An oryx spotted during the desert safari

An oryx spotted during the desert safari

Mum and Marianne watching the falconry

Mum and Marianne watching the falconry demonstration

Dune bashing with Emam at the wheel

Dune bashing with Emam at the wheel

Mum and I on the dunes at sunset

Mum and I on the dunes at sunset

Guy and Alicia approaching the camp

Guy and Alicia approaching the camp

Henna tattoo work on my right leg

Henna tattoo work on my right leg

Mum getting a henna tattoo on her arm

Mum getting a henna tattoo on her arm

Run

I only did one run in Dubai, and chose to do that entirely inside. Smart move on many fronts. If it had only been a short one, I would have done it at night, but it was going to be a long one. My scheduled distance was 41.84km, so I decided to round it up to make it a full marathon (42.2km). It was Ramadan, so there were a few considerations that I needed to take into account. It is not possible for Muslim people to consume food or fluids from sunrise to sundown during Ramadan. Similarly, it is culturally impolite for visitors and tourists to consume food or drink in public either as mentioned earlier. I need to drink quite a bit of water and some electrolyte fluids during a marathon, as well as eat some food  (peanut butter Gu and a protein bar), so I spoke with the gym staff the day prior to work out how to manage this. I was advised to lock my food and water in a locker in the ladies change rooms of the gym and just would need to go int the change rooms and take any refreshment requirement needed in there, away from the eyes of any staff or others who may be practicing Ramadan. So I set up my locker with all of the odds and ends inside it for my refuelling needs, and headed int the gym to claim my treadmill. The gym was very well equipped. There were three treadmills, and as it was over 40 degrees outside, I didn’t think I would need to fight with anyone for use of a treadmill for 4 and a bit hours. Correct assumption. Only a handful of other people came into the gym for the entire time I was there. The most frequent visitors were the staff, who would pop in roughly about every half an hour or so and offer me a freezing cold moist towel (in place of water)! Once again, amazing service from the staff. Running on a treadmill for about 4 hours 20 mins odd can be a bit tedious. Thank goodness for cable sports channels and multiple TVs! I managed to see an entire match of rugby league, some motor racing. wrestling, a bit of soccer and some cage fighting. The time went pretty quickly with such distractions, and before I knew it, lunchtime had passed and I was finished. This was my last long run before the ultra. Now my weekend runs start to progressively decrease in length. I have enjoyed them, as opposed to dreaded them – something that I was surprised about to start with.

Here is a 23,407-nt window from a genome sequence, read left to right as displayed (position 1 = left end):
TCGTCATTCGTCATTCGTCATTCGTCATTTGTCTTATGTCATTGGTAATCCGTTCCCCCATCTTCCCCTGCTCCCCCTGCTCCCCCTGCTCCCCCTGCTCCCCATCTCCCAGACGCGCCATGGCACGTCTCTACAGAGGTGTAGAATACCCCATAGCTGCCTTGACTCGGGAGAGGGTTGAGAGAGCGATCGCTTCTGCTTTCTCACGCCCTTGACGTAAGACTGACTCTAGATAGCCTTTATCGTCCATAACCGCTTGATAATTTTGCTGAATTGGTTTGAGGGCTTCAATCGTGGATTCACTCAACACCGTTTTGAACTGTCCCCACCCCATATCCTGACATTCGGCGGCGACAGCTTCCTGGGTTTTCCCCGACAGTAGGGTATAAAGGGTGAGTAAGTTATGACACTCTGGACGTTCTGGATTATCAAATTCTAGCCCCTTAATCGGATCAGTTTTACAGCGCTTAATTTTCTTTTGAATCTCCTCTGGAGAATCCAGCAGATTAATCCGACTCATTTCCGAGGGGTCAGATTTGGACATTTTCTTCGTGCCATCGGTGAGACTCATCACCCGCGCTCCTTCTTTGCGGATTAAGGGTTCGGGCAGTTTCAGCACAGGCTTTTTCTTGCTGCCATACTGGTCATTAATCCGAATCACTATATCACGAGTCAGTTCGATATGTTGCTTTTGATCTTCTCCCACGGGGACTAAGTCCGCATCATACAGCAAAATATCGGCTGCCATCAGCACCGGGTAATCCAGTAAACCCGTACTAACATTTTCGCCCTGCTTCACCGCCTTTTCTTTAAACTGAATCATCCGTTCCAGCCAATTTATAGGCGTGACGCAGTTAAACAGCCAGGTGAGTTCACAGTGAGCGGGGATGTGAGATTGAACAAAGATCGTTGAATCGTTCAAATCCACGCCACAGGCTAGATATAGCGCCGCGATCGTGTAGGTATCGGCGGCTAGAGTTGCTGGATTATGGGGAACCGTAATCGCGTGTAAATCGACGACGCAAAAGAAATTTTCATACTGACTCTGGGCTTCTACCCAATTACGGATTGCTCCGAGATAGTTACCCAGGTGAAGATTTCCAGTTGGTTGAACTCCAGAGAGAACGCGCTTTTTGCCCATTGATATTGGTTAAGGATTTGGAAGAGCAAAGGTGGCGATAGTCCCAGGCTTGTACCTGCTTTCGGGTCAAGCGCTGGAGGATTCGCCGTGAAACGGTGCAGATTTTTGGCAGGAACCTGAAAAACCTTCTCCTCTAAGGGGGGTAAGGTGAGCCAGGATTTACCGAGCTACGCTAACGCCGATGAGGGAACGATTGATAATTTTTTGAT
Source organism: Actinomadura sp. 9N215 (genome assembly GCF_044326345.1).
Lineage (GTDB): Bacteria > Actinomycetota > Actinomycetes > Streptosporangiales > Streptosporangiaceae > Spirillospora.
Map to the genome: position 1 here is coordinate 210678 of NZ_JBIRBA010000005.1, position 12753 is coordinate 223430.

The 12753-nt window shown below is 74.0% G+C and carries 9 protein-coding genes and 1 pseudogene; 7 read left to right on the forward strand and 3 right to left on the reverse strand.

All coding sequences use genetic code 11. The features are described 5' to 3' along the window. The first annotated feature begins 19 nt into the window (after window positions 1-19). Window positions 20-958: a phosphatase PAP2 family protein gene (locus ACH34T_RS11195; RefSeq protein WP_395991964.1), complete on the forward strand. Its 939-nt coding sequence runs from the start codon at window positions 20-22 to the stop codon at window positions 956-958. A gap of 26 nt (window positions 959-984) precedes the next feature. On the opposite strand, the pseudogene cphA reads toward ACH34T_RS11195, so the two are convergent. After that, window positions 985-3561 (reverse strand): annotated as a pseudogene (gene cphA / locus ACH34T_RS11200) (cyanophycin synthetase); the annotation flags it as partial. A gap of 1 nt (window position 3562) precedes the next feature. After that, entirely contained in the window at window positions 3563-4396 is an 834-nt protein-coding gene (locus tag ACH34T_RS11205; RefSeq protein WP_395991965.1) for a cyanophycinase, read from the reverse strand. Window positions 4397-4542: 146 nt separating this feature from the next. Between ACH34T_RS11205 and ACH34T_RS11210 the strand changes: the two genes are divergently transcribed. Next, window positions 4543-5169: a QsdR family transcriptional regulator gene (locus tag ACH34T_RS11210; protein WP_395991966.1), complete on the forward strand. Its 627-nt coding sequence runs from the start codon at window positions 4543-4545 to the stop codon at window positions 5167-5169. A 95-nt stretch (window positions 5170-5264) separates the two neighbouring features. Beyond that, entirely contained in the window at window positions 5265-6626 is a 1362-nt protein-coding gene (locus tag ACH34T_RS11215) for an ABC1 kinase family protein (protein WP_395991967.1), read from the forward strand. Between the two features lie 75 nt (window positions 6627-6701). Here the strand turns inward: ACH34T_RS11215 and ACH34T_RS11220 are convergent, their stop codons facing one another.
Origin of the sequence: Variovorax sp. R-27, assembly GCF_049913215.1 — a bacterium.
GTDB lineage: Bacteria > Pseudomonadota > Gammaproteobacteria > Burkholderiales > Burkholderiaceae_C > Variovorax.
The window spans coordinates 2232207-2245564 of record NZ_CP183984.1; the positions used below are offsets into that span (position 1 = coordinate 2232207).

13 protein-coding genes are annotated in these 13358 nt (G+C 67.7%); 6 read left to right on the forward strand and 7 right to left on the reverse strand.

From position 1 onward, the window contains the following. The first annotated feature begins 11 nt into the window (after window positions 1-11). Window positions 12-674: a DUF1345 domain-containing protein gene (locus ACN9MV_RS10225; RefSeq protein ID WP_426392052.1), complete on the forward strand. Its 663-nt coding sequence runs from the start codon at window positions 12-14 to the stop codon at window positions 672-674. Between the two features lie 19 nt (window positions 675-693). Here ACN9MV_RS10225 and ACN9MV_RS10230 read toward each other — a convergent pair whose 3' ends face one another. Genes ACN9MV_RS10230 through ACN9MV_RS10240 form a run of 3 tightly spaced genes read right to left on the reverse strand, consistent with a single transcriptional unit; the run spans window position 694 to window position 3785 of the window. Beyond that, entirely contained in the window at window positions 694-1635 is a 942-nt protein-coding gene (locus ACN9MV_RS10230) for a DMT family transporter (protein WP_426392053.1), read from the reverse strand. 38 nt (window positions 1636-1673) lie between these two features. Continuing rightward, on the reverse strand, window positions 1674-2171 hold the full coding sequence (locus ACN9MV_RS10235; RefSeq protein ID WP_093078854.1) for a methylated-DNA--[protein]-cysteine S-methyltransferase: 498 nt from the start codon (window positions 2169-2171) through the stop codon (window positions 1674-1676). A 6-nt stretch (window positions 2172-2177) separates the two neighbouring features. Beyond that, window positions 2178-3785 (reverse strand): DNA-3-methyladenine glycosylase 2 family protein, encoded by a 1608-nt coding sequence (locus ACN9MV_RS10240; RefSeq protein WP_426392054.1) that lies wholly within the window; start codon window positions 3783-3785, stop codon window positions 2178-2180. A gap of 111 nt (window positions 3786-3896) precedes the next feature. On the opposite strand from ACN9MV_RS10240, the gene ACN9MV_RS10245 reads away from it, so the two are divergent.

My locker set up for fuel

My locker set up for fuel

Next stop: home!

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6 Responses to Eat Travel Run: Dubai 2

  1. runner1313 says:

    Sounds like a fun trip. I’ve stayed at a Sofitel once, and the service and staff was excellent.

  2. Carol says:

    Oh dear, I do need to admit here, when I saw the pic on your FB of your Desert Safari, I actually read it as “Dessert Safari” and I do believe I clapped my hands and said woah, how cool!! I wasn’t going to admit that gaffe to you, but eh, what the heck.

    I’ve really enjoyed reading along your trip, you’ve had some incredible experiences, parts of the world I doubt I will ever get to visit.

  3. Kristine (Kipwil) Willems says:

    I like how everyone helped you work out Ramadan and fuelling for your run. A great example of 2 cultures working together. and that safari sounds BRILLIANT